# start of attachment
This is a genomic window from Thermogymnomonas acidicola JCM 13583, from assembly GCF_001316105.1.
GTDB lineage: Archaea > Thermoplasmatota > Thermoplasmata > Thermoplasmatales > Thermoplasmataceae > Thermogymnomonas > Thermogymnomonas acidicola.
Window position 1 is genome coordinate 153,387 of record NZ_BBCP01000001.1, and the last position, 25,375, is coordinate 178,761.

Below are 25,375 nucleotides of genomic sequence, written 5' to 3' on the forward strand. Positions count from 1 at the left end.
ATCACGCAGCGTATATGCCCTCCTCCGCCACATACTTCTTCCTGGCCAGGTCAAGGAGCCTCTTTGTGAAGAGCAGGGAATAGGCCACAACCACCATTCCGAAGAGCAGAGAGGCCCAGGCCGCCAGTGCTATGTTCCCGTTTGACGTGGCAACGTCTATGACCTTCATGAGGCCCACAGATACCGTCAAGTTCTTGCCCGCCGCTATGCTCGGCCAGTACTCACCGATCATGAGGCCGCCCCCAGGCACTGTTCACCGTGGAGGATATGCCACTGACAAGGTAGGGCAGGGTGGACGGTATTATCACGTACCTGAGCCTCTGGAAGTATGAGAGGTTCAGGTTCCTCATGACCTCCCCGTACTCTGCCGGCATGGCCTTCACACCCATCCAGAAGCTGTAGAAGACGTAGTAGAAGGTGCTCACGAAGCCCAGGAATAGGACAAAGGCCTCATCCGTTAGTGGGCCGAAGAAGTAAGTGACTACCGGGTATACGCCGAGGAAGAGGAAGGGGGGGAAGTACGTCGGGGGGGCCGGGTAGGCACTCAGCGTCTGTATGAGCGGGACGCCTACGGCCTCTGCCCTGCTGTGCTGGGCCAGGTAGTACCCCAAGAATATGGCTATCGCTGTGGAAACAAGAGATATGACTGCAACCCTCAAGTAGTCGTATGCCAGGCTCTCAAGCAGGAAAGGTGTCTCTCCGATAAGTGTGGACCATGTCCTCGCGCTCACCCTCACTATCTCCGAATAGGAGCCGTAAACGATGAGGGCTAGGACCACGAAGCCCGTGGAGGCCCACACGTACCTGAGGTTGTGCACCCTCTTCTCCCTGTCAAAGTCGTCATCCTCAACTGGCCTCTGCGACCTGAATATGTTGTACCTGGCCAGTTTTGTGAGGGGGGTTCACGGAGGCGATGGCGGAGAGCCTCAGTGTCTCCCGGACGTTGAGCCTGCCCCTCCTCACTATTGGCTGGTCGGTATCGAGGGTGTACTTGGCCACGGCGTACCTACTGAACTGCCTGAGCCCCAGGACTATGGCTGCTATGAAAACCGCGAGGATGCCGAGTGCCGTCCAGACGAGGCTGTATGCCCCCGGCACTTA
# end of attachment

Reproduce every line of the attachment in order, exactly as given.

This is a genomic window from Thermogymnomonas acidicola JCM 13583, from assembly GCF_001316105.1.
GTDB lineage: Archaea > Thermoplasmatota > Thermoplasmata > Thermoplasmatales > Thermoplasmataceae > Thermogymnomonas > Thermogymnomonas acidicola.
Window position 1 is genome coordinate 153,387 of record NZ_BBCP01000001.1, and the last position, 25,375, is coordinate 178,761.

Below are 25,375 nucleotides of genomic sequence, written 5' to 3' on the forward strand. Positions count from 1 at the left end.
ATCACGCAGCGTATATGCCCTCCTCCGCCACATACTTCTTCCTGGCCAGGTCAAGGAGCCTCTTTGTGAAGAGCAGGGAATAGGCCACAACCACCATTCCGAAGAGCAGAGAGGCCCAGGCCGCCAGTGCTATGTTCCCGTTTGACGTGGCAACGTCTATGACCTTCATGAGGCCCACAGATACCGTCAAGTTCTTGCCCGCCGCTATGCTCGGCCAGTACTCACCGATCATGAGGCCGCCCCCAGGCACTGTTCACCGTGGAGGATATGCCACTGACAAGGTAGGGCAGGGTGGACGGTATTATCACGTACCTGAGCCTCTGGAAGTATGAGAGGTTCAGGTTCCTCATGACCTCCCCGTACTCTGCCGGCATGGCCTTCACACCCATCCAGAAGCTGTAGAAGACGTAGTAGAAGGTGCTCACGAAGCCCAGGAATAGGACAAAGGCCTCATCCGTTAGTGGGCCGAAGAAGTAAGTGACTACCGGGTATACGCCGAGGAAGAGGAAGGGGGGGAAGTACGTCGGGGGGGCCGGGTAGGCACTCAGCGTCTGTATGAGCGGGACGCCTACGGCCTCTGCCCTGCTGTGCTGGGCCAGGTAGTACCCCAAGAATATGGCTATCGCTGTGGAAACAAGAGATATGACTGCAACCCTCAAGTAGTCGTATGCCAGGCTCTCAAGCAGGAAAGGTGTCTCTCCGATAAGTGTGGACCATGTCCTCGCGCTCACCCTCACTATCTCCGAATAGGAGCCGTAAACGATGAGGGCTAGGACCACGAAGCCCGTGGAGGCCCACACGTACCTGAGGTTGTGCACCCTCTTCTCCCTGTCAAAGTCGTCATCCTCAACTGGCCTCTGCGACCTGAATATGTTGTACCTGGCCAGTTTTGTGAGGGGGGTTCACGGAGGCGATGGCGGAGAGCCTCAGTGTCTCCCGGACGTTGAGCCTGCCCCTCCTCACTATTGGCTGGTCGGTATCGAGGGTGTACTTGGCCACGGCGTACCTACTGAACTGCCTGAGCCCCAGGACTATGGCTGCTATGAAAACCGCGAGGATGCCGAGTGCCGTCCAGACGAGGCTGTATGCCCCCGGCACTTA